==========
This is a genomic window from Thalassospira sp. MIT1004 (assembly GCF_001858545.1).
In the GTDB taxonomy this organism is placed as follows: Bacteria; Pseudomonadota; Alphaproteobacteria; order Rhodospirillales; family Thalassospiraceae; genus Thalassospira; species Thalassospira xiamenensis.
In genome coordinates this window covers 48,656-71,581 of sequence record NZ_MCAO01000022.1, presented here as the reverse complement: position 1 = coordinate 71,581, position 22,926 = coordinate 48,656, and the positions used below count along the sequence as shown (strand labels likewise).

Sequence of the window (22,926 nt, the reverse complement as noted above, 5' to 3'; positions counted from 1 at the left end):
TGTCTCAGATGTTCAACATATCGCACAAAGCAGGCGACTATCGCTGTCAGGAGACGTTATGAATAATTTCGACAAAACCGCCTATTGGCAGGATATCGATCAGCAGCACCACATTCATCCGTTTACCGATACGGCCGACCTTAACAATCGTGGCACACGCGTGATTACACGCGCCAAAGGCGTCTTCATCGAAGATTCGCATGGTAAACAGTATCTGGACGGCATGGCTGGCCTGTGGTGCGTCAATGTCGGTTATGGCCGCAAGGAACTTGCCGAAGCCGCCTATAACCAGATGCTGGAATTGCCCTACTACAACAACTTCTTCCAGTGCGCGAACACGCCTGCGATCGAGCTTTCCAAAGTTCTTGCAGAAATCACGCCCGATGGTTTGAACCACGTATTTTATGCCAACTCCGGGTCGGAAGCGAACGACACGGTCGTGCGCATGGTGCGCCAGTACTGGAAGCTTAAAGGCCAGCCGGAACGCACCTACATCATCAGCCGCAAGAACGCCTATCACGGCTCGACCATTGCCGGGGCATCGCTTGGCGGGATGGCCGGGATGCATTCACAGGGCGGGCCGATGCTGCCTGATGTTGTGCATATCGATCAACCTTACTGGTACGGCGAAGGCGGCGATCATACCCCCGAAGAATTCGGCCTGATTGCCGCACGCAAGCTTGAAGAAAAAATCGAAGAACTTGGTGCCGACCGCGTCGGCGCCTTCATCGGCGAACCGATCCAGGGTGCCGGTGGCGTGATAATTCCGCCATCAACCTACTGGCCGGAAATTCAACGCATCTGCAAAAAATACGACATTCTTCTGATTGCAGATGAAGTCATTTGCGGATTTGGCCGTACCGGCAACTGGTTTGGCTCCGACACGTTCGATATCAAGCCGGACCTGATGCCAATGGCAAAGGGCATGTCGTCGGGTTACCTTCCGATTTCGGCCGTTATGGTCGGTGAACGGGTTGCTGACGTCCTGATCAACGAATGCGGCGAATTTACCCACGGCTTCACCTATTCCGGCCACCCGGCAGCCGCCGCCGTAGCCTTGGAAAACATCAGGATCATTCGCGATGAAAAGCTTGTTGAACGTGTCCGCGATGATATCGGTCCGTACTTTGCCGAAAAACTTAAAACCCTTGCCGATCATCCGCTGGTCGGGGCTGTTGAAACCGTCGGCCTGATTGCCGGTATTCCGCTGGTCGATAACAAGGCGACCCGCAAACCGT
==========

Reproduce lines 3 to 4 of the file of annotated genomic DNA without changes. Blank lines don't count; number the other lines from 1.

In genome coordinates this window covers 48,656-71,581 of sequence record NZ_MCAO01000022.1, presented here as the reverse complement: position 1 = coordinate 71,581, position 22,926 = coordinate 48,656, and the positions used below count along the sequence as shown (strand labels likewise).

Sequence of the window (22,926 nt, the reverse complement as noted above, 5' to 3'; positions counted from 1 at the left end):